ASPIRE is a quarterly magazine published by PCI in cooperation with the associations of the National Concrete Bridge Council. The editorial content focuses on the latest technology and key issues in the Concrete Bridge Industry.

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Page 37 of 49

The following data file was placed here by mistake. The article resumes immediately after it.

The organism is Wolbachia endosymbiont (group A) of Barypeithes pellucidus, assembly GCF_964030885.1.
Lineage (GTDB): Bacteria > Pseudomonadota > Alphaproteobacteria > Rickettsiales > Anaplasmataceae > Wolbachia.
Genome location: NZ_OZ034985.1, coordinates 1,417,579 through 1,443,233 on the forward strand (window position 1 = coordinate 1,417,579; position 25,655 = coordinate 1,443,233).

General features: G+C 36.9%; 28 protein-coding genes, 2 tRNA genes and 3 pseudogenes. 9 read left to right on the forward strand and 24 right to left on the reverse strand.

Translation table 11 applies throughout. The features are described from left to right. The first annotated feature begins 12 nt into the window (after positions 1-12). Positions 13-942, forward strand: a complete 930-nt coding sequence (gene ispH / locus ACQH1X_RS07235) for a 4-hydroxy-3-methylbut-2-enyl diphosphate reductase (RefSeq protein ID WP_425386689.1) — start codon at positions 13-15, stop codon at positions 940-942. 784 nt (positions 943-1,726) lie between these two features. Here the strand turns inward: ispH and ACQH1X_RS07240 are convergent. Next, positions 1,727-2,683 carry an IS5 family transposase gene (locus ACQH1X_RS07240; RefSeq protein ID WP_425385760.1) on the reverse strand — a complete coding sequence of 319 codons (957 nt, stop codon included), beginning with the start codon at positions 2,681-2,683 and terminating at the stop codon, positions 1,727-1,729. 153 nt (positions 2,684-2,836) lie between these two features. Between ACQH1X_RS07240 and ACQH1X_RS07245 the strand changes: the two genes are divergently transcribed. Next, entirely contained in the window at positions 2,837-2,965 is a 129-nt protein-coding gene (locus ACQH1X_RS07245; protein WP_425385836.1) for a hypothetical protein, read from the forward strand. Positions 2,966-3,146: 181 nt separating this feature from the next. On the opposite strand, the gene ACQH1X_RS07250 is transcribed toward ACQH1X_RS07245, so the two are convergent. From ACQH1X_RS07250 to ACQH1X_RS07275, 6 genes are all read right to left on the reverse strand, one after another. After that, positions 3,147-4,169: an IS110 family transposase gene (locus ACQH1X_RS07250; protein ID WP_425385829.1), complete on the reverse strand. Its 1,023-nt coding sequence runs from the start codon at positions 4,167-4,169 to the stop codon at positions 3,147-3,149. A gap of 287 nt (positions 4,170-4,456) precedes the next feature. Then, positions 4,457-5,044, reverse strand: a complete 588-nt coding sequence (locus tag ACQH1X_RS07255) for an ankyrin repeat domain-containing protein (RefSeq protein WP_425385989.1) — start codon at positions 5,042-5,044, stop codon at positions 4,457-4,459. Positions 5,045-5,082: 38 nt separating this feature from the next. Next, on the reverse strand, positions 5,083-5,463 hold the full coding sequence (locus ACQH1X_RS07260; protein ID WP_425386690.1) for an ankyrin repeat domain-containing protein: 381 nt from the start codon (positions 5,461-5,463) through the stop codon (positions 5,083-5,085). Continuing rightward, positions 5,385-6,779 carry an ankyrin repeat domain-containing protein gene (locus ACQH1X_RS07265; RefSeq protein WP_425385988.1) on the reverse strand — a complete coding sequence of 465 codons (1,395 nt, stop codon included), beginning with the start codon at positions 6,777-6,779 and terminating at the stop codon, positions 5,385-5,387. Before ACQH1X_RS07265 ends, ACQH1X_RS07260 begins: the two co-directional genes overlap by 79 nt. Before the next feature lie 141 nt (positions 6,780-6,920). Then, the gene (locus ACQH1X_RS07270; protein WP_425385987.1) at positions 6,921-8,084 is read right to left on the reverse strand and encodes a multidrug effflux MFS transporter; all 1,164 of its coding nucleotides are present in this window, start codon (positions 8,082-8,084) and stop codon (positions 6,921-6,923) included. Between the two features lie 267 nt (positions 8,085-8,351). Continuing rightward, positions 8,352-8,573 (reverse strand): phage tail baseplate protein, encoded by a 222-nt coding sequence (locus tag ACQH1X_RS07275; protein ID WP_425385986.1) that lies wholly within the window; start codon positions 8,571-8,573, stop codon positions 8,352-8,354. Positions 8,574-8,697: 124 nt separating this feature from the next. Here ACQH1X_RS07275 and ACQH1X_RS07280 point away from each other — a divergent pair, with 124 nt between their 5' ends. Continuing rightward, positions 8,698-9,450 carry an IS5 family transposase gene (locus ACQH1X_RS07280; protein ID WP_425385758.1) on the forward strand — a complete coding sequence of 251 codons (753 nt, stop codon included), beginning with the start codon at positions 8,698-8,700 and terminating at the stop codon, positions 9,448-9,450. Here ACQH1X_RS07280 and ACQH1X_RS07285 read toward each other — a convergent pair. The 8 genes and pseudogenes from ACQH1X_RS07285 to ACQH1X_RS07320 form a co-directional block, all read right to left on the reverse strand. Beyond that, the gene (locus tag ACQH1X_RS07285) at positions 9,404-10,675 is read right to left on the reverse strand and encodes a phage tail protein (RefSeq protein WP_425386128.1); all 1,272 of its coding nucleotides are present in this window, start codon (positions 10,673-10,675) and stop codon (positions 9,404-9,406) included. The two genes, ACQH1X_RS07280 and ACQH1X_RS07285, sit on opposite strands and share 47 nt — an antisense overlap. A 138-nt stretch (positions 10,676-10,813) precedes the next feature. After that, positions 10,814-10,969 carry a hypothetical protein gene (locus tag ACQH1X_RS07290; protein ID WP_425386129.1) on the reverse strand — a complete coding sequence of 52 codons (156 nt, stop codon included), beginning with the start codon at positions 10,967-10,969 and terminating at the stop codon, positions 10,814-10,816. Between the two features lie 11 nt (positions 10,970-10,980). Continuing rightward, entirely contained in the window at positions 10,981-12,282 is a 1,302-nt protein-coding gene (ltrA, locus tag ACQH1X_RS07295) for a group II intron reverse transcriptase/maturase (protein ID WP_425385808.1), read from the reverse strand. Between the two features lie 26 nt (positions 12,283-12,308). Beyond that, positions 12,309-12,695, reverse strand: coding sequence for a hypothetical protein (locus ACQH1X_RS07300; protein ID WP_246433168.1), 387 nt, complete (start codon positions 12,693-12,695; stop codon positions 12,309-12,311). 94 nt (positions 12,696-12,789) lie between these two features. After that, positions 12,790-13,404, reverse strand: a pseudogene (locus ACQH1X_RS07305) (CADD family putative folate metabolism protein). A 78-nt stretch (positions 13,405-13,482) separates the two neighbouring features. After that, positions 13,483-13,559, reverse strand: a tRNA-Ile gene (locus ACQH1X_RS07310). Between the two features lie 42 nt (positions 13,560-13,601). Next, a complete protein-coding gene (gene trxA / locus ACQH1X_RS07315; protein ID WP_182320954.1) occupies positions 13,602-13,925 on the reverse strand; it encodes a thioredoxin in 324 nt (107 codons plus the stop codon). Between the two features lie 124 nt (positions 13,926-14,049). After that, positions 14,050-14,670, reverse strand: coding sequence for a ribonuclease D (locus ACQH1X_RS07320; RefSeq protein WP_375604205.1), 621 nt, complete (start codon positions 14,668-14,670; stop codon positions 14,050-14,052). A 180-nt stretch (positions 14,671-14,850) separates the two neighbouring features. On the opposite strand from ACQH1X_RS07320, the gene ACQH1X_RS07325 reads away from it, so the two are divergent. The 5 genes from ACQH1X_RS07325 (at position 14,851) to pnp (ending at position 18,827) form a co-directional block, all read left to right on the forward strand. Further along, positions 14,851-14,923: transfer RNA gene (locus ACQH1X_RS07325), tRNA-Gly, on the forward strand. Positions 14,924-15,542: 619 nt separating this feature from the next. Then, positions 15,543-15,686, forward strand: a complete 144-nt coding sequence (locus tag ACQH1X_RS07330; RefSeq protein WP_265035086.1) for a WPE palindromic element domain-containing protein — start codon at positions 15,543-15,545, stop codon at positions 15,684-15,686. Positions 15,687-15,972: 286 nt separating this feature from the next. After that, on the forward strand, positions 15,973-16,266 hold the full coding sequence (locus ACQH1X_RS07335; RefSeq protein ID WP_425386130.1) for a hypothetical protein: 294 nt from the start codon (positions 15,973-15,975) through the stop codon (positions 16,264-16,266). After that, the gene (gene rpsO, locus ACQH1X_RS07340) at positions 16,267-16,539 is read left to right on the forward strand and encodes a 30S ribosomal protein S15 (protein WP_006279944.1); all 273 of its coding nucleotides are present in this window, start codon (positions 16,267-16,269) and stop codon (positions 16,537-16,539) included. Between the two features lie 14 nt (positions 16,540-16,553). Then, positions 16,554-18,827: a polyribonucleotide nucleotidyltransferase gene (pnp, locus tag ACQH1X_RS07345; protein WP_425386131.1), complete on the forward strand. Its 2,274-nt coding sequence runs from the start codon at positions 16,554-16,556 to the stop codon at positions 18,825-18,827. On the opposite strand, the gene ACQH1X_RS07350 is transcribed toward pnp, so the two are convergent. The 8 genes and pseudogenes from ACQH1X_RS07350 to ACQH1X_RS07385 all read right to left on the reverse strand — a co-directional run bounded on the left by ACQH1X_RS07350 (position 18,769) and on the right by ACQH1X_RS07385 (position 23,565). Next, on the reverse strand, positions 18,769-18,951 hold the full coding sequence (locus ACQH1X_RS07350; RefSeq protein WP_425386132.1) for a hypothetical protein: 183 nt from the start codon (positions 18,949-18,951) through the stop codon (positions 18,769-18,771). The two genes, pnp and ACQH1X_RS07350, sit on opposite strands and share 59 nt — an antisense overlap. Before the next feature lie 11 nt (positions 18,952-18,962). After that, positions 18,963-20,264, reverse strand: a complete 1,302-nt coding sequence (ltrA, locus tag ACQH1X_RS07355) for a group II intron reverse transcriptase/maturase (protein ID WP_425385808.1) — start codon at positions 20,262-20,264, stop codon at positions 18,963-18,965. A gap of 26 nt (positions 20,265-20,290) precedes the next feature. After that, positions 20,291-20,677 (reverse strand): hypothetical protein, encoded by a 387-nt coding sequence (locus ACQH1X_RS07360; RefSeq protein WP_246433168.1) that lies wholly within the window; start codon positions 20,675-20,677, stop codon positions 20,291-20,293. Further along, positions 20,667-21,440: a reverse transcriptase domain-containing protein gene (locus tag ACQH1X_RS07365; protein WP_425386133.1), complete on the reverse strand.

CREATIVE CONCRETE CONSTRUCTION Lightweight Concrete Used for NEXT Beam Project in Maine by Reid W. Castrodale, Expanded Shale, Clay and Slate Institute, and Rita L. Seraderian, Precast/Prestressed Concrete Institute Northeast The Beach Bridge in North Haven, Maine, was replaced in 2013 using precast, pretensioned NEXT beams constructed with lightweight concrete. This is the first bridge designed and constructed using lightweight concrete NEXT beams. The project was a joint effort of the town of North Haven and the Maine Department of Transportation. The use of lightweight concrete beams allowed the designers to reuse the existing pier and to avoid design of a new foundation in difficult soil conditions. Eliminating reconstruction of the existing pier shortened the closure of the bridge during construction, which was beneficial because the bridge provides the only access to several homes, the local fishing wharf, and a popular beach. Using lightweight concrete also reduced the beam weight for shipping and handling, an important factor because the bridge site was located on an island and all construction materials for the bridge had to be transported 12 miles by barge to reach the site. The self-consolidating, sand-lightweight concrete used for the beams had a design compressive strength of 6 ksi, a maximum plastic density of 120 lb/ft3, and a spread of 22 to 28 in. A ¾ in. to No. 4 gradation of expanded shale lightweight coarse aggregate was used. The bridge utilizes the NEXT D section in which the top flange serves as the final bridge deck. An extra 0.5 in. of concrete was added to the standard 8-in.-thick top flange thickness as a wearing surface. The beams are 28.5 in. deep with an 8-ft 4-in.-wide top flange. Using NEXT D beams simplified construction by reducing the requirement for field-placed concrete at this remote site. The two beams used for each of the two spans were connected by an 8-in.-wide longitudinal closure joint that was filled with conventional concrete after erection. Span lengths are 56 ft 5 in. and 39 ft 5 in. Construction began during the winter, the girders were set in late April, and the bridge was reopened by early June, just in time for the summer fishing and beach season. ------------------------------- Reid W. Castrodale is director of engineering for the Expanded Shale, Clay and Slate Institute, based in Chicago, Ill. Rita L. Seraderian is executive director for Precast/Prestressed Concrete Institute Northeast in Belmont, Mass.

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